Cathy Payne of Orlando, Fla., came to Harvard Extension School as a way to honor people she had lost. The advanced-placement art history teacher, who teaches in a Winter Park, Fla., high school, holds a bachelor’s degree in art history from the University of Florida. At Harvard she earned a master’s of liberal arts, museum studies.Q&ACathy PayneHarvard extension: Why did you decide to earn a degree at Harvard Extension School?Payne: I decided to earn a degree at Harvard Extension School to honor the memories of loved ones. After losing several people in a short period of time, I felt inspired to live my life in a more robust manner as a way to acknowledge their battles to survive and to, in some way, extend their lives through my own.Before Harvard Extension, I’d tackled goals that helped me to work through my grief — running a marathon and earning a pilot’s license — but I was ready to take on a goal that would ultimately touch others. The master’s in the field of museum studies was a natural fit for my passion to make art and history accessible to those who do not live near metropolitan cultural centers. Also, many museums have the same aim as I do: to educate and to extend the lives and memories of those who came before us.Harvard extension: How has this experience helped you in your career or personal development?Payne: I’m happy to report that I use what I learned at Harvard Extension every day in my own classroom, and these lessons have made me a better teacher. Besides teaching, I plan to work occasionally in collections management on a volunteer basis at my local art museum. Through my internship at that museum, I learned that the museum field is where I ultimately want to be when I retire from teaching.Harvard extension: What was the most challenging aspect of your time at Harvard Extension? What was the most rewarding?Payne: The most challenging aspect of my time at Harvard Extension was that I worked full time as a high school teacher while completing my degree in 18 months. I was incredibly busy with little unstructured time. Also, a break to my dominant arm during one term made life extra interesting — there’s nothing like submitting a long paper the day after you get a cast removed!The most rewarding aspect of my time at the school is that my capstone project, which focused on using virtual reality images to bring art and architecture to remote areas, is already being used in several practical ways by myself and others.Harvard extension: What was the online experience like for you? How did you ensure success?Payne: It may sound simple, but I ensured success by following the technology recommendations provided by the School as to the proper headset and computer system. I also made sure I attended every session and participated in group discussions to feel connected. I’m happy to say that I never missed a class, even after a hurricane knocked out my power and I was forced to use the live web conference app on my phone. I commandeered the dining room in my home to use as my study space throughout the program.I was a bit skeptical at first of taking most of my classes online, but it turned out that there could be no other way to meet so many people from diverse backgrounds. My classmates were from London, Toronto, Buenos Aires, San Diego, Paris, Sydney, and Moscow — a truly global group. Also, I could be wearing pajama bottoms (with proper school-wear on the torso, of course) for my later evening classes without my classmates knowing — that was a bonus! With the live web classroom, you can see and communicate with your classmates and instructor in real time, so I always felt connected to the group.Harvard extension: How did you manage to balance your studies with work and family responsibilities?Payne: I scheduled my class and study time into my calendar each week and then stuck with the plan. I treated time with my family as sacrosanct and that motivated me to do my school work during scheduled times and stay focused. Most importantly for my mental health, I developed three plans for my program completion in case a family emergency came up.Harvard extension: What types of student resources and special options did you take advantage of as a student at Harvard?Payne: As a distance student, I found the online library resources invaluable. The Scan and Deliver [electronic document delivery service] for research allowed me to access material as if I were on campus. I also took advantage of the Harvard housing listings to locate a graduate student housing sublet during the January session class I took — it saved me a significant amount of money over a hotel stay and it was only a five-minute walk from my class.This article was originally published on Harvard Extension School’s Student Spotlight web page in May. It has been lightly edited.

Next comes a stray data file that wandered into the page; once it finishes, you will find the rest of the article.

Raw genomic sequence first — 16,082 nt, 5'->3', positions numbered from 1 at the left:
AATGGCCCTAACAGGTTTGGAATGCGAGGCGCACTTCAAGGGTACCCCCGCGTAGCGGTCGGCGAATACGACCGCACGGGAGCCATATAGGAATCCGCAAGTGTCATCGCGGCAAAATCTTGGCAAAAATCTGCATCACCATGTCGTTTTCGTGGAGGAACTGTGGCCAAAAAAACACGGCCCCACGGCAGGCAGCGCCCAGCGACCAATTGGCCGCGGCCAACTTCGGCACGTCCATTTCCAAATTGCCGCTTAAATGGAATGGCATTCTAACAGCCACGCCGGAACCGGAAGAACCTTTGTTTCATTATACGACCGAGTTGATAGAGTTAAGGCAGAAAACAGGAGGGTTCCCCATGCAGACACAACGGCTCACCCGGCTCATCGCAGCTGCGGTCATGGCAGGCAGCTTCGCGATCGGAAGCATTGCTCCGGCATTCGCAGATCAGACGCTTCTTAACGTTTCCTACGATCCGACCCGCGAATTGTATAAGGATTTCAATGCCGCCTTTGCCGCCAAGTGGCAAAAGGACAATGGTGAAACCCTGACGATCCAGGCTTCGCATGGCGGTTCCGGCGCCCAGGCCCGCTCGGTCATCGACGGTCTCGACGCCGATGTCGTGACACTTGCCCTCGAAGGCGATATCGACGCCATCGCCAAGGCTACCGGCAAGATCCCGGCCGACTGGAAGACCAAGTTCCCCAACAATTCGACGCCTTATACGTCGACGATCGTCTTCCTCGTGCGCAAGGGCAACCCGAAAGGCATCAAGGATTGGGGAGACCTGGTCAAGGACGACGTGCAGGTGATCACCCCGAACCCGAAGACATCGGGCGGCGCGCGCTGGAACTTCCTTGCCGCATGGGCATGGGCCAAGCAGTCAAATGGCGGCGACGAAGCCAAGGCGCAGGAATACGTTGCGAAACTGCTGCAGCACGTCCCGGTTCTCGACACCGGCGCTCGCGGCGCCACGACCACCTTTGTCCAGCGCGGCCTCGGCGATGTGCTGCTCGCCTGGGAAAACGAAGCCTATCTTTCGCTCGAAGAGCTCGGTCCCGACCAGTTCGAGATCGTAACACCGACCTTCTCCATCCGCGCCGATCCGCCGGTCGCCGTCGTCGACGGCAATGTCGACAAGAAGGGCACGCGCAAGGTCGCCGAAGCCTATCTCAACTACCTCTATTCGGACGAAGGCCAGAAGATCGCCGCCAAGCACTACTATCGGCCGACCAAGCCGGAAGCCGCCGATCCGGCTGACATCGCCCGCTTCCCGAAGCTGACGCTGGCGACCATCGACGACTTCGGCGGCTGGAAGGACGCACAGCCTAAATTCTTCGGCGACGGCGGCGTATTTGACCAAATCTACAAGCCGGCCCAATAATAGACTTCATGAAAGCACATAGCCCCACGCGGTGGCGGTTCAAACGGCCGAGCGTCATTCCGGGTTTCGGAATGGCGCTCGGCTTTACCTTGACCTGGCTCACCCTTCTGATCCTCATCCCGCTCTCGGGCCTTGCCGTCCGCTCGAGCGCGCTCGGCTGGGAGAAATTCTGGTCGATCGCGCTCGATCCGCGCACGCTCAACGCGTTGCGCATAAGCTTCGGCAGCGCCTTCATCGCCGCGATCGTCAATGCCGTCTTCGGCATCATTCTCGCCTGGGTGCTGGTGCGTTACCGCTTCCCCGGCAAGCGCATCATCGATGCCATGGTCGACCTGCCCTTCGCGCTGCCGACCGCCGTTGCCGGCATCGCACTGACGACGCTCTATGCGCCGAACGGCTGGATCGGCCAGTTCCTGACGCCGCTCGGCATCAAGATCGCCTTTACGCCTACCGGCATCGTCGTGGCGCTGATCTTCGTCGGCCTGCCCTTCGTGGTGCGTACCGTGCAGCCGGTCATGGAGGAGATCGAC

continue reading » ShareShareSharePrintMailGooglePinterestDiggRedditStumbleuponDeliciousBufferTumblr At the beginning of the previous decade, I was working as a strategic consultant for a large marketing services organization serving the financial services industry. I was 55 years old, and concerned that the way banks and credit unions were going to connect with consumers would change drastically, moving from direct mail to digital communications. Just as concerning was the prospect of clients assuming I was too old to keep pace with these changes relatively late in my career.Rather than being complacent and continuing with “business as usual,” I decided that I needed to embrace the marketplace changes that were inevitable, take personal risks, and disrupt my career that had been quite successful for more than 30 years. I decided that I needed to learn new skills and build a personal brand that would show that I was still relevant to clients, prospects and peers.This is the same crossroads that every financial institution executive and manager faces today. Will people who have built successful careers for decades be able to adjust for the massive changes taking place? Or will they hope that change will not impact them, or that they will retire before they are forced to change or asked to leave the organization?